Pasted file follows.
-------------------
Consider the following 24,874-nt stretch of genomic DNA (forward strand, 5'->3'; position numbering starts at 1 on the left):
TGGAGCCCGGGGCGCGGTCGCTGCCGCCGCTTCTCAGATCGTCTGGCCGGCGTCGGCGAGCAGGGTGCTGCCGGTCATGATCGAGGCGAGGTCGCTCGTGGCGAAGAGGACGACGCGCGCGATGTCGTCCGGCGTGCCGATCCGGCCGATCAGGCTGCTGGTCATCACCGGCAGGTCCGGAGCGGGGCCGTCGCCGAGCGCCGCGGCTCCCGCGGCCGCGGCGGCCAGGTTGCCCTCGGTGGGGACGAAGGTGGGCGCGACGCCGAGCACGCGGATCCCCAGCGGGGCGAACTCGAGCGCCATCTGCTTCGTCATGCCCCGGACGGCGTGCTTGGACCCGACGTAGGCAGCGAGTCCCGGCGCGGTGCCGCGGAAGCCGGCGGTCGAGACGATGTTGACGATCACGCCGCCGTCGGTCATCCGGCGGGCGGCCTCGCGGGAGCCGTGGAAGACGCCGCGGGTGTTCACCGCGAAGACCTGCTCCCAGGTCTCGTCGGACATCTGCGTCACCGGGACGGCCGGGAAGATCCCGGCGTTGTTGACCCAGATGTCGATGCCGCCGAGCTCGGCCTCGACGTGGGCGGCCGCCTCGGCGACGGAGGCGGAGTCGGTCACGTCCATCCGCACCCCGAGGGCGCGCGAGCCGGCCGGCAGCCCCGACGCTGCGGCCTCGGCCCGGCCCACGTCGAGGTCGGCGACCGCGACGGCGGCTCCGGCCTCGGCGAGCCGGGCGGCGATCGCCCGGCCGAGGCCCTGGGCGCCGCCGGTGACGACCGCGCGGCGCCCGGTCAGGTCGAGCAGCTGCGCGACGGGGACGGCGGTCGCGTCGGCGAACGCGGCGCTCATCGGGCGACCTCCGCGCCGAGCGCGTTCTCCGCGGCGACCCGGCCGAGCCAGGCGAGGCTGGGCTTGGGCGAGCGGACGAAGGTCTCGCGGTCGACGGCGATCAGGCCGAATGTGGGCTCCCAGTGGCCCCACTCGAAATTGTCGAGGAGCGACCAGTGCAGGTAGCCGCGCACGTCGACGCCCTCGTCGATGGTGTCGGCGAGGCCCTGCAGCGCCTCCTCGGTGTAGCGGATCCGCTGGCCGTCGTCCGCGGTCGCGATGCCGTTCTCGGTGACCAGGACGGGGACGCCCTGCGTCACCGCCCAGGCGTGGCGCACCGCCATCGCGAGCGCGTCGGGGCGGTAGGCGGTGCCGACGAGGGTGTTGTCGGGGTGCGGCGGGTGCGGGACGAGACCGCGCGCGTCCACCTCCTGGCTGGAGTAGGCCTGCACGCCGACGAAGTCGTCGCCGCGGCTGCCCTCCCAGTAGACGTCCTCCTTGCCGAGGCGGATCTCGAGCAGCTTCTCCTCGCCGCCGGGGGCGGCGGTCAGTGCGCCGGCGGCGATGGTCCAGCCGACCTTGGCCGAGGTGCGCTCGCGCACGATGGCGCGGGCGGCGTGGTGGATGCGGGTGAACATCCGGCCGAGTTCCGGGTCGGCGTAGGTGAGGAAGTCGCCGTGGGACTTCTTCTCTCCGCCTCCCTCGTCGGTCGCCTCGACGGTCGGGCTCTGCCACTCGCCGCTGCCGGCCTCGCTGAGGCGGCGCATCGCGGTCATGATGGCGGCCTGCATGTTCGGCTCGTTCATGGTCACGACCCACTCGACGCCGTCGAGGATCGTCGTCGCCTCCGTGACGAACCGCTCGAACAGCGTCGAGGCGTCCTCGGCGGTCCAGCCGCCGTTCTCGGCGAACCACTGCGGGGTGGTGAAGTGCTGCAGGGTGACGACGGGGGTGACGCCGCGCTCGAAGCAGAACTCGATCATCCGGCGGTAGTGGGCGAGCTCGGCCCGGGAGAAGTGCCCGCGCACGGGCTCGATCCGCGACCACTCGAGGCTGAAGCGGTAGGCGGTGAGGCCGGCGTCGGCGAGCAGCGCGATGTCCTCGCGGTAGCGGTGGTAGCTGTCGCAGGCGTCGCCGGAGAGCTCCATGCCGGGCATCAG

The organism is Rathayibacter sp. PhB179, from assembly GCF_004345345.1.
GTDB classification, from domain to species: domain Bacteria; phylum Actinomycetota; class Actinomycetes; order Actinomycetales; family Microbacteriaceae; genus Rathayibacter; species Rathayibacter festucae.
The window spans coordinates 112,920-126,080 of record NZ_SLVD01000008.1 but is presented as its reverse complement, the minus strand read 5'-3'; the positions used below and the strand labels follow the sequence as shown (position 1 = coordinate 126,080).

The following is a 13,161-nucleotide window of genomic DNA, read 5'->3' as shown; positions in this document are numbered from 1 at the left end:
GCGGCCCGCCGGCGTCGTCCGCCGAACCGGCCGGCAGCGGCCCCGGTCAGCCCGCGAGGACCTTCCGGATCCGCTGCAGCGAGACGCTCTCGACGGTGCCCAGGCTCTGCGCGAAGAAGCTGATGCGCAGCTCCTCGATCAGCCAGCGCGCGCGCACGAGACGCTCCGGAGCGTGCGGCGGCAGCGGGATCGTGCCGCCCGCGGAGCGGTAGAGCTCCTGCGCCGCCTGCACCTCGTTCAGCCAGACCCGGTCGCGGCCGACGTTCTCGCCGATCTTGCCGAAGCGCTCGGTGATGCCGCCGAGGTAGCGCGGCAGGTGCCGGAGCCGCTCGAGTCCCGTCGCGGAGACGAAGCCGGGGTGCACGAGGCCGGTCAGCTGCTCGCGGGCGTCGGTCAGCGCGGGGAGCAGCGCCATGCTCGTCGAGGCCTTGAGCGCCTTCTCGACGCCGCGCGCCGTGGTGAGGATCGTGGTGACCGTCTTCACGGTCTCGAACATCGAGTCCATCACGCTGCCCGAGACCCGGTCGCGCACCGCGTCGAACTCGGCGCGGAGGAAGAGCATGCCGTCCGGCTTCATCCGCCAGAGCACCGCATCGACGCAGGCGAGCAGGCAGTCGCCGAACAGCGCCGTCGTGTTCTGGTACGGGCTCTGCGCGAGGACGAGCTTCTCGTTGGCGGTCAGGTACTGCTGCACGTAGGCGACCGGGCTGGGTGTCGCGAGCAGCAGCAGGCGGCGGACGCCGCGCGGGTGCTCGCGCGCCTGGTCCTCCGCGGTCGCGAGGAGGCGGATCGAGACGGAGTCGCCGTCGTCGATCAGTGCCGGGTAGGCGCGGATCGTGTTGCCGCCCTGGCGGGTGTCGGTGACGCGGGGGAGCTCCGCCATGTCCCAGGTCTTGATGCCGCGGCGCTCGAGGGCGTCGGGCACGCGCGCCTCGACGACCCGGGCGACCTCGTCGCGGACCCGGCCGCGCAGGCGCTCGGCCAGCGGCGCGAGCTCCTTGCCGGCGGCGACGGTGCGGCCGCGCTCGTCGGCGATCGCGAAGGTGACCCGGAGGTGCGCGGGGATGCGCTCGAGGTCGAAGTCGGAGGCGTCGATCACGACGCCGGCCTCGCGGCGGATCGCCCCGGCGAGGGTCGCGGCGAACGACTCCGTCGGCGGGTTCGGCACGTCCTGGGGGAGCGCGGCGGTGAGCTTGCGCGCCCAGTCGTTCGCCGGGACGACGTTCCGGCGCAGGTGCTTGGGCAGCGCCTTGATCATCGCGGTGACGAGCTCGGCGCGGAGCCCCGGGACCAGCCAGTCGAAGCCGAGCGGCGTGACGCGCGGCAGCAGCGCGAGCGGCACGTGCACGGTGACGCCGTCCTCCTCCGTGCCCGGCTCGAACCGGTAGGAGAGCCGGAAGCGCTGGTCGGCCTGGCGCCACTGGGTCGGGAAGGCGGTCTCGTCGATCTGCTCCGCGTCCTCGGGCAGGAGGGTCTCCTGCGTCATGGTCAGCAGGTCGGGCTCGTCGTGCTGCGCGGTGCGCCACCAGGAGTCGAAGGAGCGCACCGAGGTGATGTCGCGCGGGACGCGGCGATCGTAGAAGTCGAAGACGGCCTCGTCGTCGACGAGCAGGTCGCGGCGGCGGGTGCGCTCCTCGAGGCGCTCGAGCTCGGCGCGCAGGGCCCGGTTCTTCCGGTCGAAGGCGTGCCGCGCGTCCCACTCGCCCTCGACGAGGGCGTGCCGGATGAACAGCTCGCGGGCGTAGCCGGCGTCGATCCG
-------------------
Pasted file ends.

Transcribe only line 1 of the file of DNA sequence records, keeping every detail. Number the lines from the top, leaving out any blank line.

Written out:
Consider the following 24,874-nt stretch of genomic DNA (forward strand, 5'->3'; position numbering starts at 1 on the left):